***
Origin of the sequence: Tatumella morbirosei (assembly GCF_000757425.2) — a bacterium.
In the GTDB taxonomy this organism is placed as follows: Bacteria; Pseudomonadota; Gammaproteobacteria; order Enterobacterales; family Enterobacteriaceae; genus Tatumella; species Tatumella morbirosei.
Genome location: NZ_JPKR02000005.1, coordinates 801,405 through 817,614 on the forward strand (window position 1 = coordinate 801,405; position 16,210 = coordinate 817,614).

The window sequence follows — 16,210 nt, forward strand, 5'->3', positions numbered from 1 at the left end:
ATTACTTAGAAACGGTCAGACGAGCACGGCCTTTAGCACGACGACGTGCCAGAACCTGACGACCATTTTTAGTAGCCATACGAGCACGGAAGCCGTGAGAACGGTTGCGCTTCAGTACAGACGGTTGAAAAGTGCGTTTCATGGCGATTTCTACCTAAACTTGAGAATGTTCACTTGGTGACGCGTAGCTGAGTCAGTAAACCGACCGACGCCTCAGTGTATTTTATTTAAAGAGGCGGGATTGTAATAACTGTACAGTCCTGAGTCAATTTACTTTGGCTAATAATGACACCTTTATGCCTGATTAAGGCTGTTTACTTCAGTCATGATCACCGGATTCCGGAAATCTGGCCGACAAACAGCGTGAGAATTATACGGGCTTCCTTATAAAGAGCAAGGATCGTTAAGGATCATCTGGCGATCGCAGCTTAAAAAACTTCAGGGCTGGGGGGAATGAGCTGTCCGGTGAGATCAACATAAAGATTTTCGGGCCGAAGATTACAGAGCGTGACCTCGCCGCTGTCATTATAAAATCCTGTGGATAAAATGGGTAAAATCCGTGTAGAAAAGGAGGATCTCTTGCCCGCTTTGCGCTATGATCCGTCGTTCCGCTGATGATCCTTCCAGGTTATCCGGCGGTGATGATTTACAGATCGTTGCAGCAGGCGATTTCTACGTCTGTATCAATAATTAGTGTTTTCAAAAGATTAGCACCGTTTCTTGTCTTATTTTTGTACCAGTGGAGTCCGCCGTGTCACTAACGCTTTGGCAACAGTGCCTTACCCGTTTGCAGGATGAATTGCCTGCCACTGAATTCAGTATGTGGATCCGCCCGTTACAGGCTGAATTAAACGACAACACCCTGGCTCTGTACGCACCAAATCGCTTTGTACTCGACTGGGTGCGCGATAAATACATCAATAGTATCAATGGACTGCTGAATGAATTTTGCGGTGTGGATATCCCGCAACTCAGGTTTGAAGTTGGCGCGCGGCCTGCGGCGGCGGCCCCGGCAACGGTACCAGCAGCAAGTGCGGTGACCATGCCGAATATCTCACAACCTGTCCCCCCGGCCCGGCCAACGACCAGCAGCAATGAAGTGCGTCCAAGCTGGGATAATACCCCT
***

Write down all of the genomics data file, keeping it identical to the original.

Origin of the sequence: Tatumella morbirosei (assembly GCF_000757425.2) — a bacterium.
In the GTDB taxonomy this organism is placed as follows: Bacteria; Pseudomonadota; Gammaproteobacteria; order Enterobacterales; family Enterobacteriaceae; genus Tatumella; species Tatumella morbirosei.
Genome location: NZ_JPKR02000005.1, coordinates 801,405 through 817,614 on the forward strand (window position 1 = coordinate 801,405; position 16,210 = coordinate 817,614).

The window sequence follows — 16,210 nt, forward strand, 5'->3', positions numbered from 1 at the left end:
ATTACTTAGAAACGGTCAGACGAGCACGGCCTTTAGCACGACGACGTGCCAGAACCTGACGACCATTTTTAGTAGCCATACGAGCACGGAAGCCGTGAGAACGGTTGCGCTTCAGTACAGACGGTTGAAAAGTGCGTTTCATGGCGATTTCTACCTAAACTTGAGAATGTTCACTTGGTGACGCGTAGCTGAGTCAGTAAACCGACCGACGCCTCAGTGTATTTTATTTAAAGAGGCGGGATTGTAATAACTGTACAGTCCTGAGTCAATTTACTTTGGCTAATAATGACACCTTTATGCCTGATTAAGGCTGTTTACTTCAGTCATGATCACCGGATTCCGGAAATCTGGCCGACAAACAGCGTGAGAATTATACGGGCTTCCTTATAAAGAGCAAGGATCGTTAAGGATCATCTGGCGATCGCAGCTTAAAAAACTTCAGGGCTGGGGGGAATGAGCTGTCCGGTGAGATCAACATAAAGATTTTCGGGCCGAAGATTACAGAGCGTGACCTCGCCGCTGTCATTATAAAATCCTGTGGATAAAATGGGTAAAATCCGTGTAGAAAAGGAGGATCTCTTGCCCGCTTTGCGCTATGATCCGTCGTTCCGCTGATGATCCTTCCAGGTTATCCGGCGGTGATGATTTACAGATCGTTGCAGCAGGCGATTTCTACGTCTGTATCAATAATTAGTGTTTTCAAAAGATTAGCACCGTTTCTTGTCTTATTTTTGTACCAGTGGAGTCCGCCGTGTCACTAACGCTTTGGCAACAGTGCCTTACCCGTTTGCAGGATGAATTGCCTGCCACTGAATTCAGTATGTGGATCCGCCCGTTACAGGCTGAATTAAACGACAACACCCTGGCTCTGTACGCACCAAATCGCTTTGTACTCGACTGGGTGCGCGATAAATACATCAATAGTATCAATGGACTGCTGAATGAATTTTGCGGTGTGGATATCCCGCAACTCAGGTTTGAAGTTGGCGCGCGGCCTGCGGCGGCGGCCCCGGCAACGGTACCAGCAGCAAGTGCGGTGACCATGCCGAATATCTCACAACCTGTCCCCCCGGCCCGGCCAACGACCAGCAGCAATGAAGTGCGTCCAAGCTGGGATAATACCCCT